Page 40

not providing them with essential personal protective equipment. Historical lessons offer insight into this ethical conundrum. For example, the history of secular medical ethics reveals that the medical community has never come to a consensus on the nature and scope of its responsibilities during an epidemic. The lack of consensus may be due in part to the fact that medical ethics are embedded in various broader social and cultural fabrics. Jewish law supports the view that a person is obligated to save another, though there are situations in which the dangers or risks are so high that these moral obligations are not mandatory. Rabbinical scholars have concluded that physicians have an extra obligation to heal the sick and are expected to accept a greater degree of risk than nonphysicians, due to their training and nature of their work. Yet they must also be prudent in their obligation to protect their families. Interestingly, rabbinical scholars maintain that treating COVID-19 patients is not mandatory but is considered to be a great act of compassionate professionalism and is highly praiseworthy. We believe that the question of whether health care workers must risk their lives to treat COVID-19 patients does not have one uniform answer. We do believe that health care workers who specialize in infectious disease or respiratory medicine have a greater responsibility to treat COVID-19 patients than health care workers in other subspecialties of medicine. Moreover, most, but not all, health care workers have a professional obligation to provide some medical service during this pandemic. Society, however, should be understanding of those health care workers who may defer their medical responsibilities because of their own personal health risks or extenuating family responsibilities. While it is important for physicians and other health care workers to explore and come to terms with their moral and legal obligations to care for patients with COVID-19, this will not be our last pandemic. That is why it is essential to incorporate these issues into the medical and health science educational curricula and get students thinking about them early. Professional education should help students — and practicing health care workers — learn how to balance their health risks with the immediate benefits to individual patients and the capacity to care for patients in the future. The moral obligation, the courage, the compassion, and even the heroism of millions of clinicians on the front lines are what professionalism is all about. As appeared in STAT on July 24, 2020.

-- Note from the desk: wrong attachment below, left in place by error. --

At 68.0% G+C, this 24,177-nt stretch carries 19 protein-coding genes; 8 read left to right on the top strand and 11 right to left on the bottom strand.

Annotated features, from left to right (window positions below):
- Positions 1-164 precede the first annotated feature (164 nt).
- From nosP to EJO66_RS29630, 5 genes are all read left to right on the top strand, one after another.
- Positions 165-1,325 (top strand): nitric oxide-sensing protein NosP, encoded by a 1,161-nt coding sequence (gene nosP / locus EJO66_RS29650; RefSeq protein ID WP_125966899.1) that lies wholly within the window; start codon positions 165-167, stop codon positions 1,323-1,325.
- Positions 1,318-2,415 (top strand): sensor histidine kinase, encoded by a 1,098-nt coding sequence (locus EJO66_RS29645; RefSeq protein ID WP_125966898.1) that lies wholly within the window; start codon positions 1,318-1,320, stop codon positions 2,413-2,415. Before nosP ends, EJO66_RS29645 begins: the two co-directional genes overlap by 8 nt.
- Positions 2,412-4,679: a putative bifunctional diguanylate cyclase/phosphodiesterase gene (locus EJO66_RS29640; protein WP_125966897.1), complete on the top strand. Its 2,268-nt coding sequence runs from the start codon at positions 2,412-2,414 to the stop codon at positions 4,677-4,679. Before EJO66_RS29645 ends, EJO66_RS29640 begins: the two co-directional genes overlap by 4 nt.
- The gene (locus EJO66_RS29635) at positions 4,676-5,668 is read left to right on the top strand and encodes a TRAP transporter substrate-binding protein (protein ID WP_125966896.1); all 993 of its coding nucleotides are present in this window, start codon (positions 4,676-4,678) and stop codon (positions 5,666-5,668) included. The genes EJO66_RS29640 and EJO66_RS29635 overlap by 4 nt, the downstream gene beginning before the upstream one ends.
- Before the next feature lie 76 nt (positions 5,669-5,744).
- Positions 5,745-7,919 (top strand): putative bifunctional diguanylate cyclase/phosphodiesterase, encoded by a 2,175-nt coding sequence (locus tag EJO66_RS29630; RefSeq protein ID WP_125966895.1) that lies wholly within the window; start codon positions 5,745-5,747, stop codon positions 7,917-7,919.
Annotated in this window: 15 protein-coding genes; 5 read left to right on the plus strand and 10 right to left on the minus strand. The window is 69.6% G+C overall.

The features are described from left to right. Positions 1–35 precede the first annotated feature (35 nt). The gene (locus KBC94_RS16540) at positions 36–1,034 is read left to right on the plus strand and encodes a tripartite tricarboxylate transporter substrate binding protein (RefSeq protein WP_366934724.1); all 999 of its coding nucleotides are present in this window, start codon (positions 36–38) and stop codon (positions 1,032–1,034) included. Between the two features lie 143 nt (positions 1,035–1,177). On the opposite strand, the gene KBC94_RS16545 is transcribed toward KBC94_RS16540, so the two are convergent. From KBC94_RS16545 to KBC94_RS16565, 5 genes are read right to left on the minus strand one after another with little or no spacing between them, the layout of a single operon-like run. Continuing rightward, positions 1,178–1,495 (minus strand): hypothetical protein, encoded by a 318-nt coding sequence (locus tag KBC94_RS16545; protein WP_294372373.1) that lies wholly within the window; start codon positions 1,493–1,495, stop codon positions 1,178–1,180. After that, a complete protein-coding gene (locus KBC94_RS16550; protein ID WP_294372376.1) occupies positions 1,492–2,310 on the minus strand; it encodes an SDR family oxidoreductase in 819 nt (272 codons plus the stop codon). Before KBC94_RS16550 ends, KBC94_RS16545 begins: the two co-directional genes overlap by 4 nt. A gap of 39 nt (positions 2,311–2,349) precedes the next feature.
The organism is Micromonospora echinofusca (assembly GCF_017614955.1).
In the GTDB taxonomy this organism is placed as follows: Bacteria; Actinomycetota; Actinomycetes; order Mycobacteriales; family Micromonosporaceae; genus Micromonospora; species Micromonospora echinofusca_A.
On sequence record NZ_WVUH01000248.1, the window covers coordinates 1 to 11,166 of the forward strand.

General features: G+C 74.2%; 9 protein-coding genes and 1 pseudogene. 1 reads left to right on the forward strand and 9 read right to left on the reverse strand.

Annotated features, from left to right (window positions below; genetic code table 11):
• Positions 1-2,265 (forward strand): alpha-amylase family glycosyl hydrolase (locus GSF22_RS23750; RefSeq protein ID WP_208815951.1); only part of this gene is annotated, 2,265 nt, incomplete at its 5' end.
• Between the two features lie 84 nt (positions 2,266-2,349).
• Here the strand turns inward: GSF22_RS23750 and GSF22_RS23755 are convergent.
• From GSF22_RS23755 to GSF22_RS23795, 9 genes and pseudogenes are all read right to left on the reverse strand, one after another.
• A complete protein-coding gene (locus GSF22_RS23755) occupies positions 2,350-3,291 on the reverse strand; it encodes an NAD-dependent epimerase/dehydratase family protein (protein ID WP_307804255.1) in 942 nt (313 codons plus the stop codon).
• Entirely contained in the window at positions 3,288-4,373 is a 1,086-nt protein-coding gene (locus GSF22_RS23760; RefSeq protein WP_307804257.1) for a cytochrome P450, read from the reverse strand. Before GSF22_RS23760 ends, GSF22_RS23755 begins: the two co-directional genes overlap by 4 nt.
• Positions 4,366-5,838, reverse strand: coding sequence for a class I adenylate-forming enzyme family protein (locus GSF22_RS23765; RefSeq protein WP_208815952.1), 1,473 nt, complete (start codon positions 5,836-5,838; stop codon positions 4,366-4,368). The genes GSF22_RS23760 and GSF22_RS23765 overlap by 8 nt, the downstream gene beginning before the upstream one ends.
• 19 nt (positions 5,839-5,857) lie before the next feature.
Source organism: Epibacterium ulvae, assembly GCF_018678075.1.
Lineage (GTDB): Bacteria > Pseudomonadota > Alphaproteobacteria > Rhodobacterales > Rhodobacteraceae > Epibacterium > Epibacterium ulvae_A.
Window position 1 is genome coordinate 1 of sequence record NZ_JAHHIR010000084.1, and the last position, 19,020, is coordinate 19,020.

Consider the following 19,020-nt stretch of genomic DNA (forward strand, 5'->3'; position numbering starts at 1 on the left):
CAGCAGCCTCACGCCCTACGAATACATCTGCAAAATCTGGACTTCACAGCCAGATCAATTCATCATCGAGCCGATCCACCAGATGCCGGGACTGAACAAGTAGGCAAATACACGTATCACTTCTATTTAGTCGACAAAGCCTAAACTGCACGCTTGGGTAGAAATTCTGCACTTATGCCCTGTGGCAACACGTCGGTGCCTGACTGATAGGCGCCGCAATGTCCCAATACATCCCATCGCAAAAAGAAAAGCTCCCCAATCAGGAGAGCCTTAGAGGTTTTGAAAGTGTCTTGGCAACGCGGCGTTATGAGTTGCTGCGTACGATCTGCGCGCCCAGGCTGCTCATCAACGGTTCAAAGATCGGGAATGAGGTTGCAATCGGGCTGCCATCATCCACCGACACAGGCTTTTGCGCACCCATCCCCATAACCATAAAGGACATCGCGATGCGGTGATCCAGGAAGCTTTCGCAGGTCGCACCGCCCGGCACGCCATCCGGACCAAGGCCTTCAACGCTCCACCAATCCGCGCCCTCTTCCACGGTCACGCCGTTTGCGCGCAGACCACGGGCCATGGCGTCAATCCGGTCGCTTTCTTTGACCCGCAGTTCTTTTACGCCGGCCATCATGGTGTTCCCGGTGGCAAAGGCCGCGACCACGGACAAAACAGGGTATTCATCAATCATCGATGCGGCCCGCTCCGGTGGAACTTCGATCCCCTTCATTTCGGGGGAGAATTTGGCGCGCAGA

38